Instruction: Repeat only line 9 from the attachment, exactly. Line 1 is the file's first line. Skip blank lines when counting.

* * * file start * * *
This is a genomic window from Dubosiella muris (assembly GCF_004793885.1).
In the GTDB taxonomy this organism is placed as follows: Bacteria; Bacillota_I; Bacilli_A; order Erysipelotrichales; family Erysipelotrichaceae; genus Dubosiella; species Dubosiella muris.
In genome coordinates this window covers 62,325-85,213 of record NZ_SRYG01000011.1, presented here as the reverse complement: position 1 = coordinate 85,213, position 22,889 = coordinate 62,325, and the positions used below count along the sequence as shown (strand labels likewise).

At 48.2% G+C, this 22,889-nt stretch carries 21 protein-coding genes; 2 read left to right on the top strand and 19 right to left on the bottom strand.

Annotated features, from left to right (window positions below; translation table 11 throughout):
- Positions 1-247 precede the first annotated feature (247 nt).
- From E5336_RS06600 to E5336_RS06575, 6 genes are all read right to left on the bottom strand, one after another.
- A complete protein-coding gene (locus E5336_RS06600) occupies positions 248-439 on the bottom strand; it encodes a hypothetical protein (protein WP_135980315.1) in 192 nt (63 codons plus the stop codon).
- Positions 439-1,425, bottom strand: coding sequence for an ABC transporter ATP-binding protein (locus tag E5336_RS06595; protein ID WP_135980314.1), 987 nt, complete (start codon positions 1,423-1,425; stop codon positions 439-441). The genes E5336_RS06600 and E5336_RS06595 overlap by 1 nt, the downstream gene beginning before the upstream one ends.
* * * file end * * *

- Positions 439-1,425, bottom strand: coding sequence for an ABC transporter ATP-binding protein (locus tag E5336_RS06595; protein ID WP_135980314.1), 987 nt, complete (start codon positions 1,423-1,425; stop codon positions 439-441). The genes E5336_RS06600 and E5336_RS06595 overlap by 1 nt, the downstream gene beginning before the upstream one ends.